A 30-foot high pink water tank stands in Pardi village in Nanded district's Loha taluka. It's a structure the villagers are very proud of, much like their large well a short distance away.
Until two years ago, Pardi suffered from acute water shortage in summers, and consequently from diseases like jaundice, malaria, cholera and gastroenteritis. Of the seven handpumps, only two worked, and the water turned yellow in summer. Women sometimes walked 1.5 km to fetch water, even at night. "We used to dig a hole at the bottom of the well and scoop out water. The well dried up by January," says Jamuna Pawar, president of the village water and sanitation committee (VWSC).
But since August 2002, people here have realised what it means to get clean water in the village. Pardi is the first village in Nanded district - one of the poorest in Maharashtra - to have a pilot water management and distribution scheme. "After a gram sabha (village meeting) was held, the VWSC was set up on August 15, 2001. We prepared an estimate of Rs. 2.5 million; we decided initially to collect Rs.200 in two instalments from each of the 260 families. About Rs. 115,000 was raised, and the government provided a grant of Rs. 1 million. Those who could not pay did shramdan (voluntary labour)," she says. As a pattern, each village raises 10 per cent of the estimated amount in cash and kind.
Villagers dug a new well and tested the water. Then a 700-metre pipeline was built to collect and store the water in the new 60,000 litre capacity tank; the old one was repaired as well. A three-km network of pipelines was connected to stand posts (community tap) at every lane. People are charged Rs. 15 per month for public connections and Rs. 30 for private connections.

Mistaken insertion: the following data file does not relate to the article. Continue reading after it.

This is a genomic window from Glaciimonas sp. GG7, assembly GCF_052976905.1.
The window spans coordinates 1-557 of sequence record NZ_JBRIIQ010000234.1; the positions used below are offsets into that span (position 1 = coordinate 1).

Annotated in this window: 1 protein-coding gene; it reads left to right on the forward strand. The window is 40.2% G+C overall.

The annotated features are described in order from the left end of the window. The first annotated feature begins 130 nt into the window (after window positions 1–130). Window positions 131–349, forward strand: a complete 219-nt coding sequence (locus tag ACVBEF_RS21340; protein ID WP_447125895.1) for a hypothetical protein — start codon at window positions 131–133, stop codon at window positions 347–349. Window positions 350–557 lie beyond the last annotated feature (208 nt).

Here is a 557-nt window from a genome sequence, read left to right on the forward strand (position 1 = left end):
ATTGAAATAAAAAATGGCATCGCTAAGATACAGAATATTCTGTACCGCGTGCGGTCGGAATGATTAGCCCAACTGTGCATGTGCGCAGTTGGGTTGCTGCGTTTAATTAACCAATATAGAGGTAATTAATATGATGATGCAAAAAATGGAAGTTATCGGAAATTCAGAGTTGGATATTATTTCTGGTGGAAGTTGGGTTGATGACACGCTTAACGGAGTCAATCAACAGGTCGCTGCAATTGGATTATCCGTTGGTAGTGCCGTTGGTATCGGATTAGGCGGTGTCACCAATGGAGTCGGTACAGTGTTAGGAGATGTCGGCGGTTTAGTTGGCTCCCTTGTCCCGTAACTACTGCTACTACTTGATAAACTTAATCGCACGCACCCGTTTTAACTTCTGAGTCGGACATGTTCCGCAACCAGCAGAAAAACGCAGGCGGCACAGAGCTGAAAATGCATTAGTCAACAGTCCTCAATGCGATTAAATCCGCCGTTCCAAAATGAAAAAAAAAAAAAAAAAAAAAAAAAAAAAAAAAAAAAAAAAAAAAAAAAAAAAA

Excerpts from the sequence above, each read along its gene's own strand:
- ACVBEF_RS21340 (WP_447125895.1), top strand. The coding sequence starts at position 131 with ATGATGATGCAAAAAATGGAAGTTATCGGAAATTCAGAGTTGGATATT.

Another new well is being dug, and four bandharas (small dams) have been built on a nearby stream to recharge the water coming in during the monsoons. Pandurang Pawar says, "Since we have spent our money, we feel we can tell people to be careful and look after the pipes. We don't have diseases like cholera or gastroenteritis now, and even the mosquito menace has lessened."
Rs. 750 was collected from each family for the maintenance of the water distribution system. There are 15 stand posts so far for public use and a few private connections. The committee has opened a bank account as mandated by the government for the water project. "Now we are careful about water and we also realise it is our right. Many women initially felt it's the government's job to provide water but now there is more acceptance that we must pay for it too," says Pawar. "We refused the option of giving the work to a contractor; we did it ourselves," she adds. The committee has hired someone to look after operations, maintenance and collection of water fees.
Pardi is also working towards 100 per cent sanitation and over 50 per cent of the houses have toilets. Villagers are more amenable to the concept of cleanliness and sanitation once there is access to water, says Ravi Akulwar of Swayam Shikshan Prayog (SSP), a Mumbai-based NGO which works as Community Participation Consultant to the Sector Reform Project (SRP) in Maharashtra since 2001.
Maharashtra is the first state in India to adopt a reform policy in the water supply and sanitation sector in 2000. Prema Gopalan, founder director of SSP, says there has to be a paradigm shift from centralised decision-making to allowing village bodies to take over. "There was complete scepticism at that time - the government could not believe people could contribute to projects or later manage them," she recalls. "What we have cracked now is the community process of planning and involvement and executing a water supply project." SSP has prepared the community operational manual for the state's rural drinking water project (called Jalswarajya).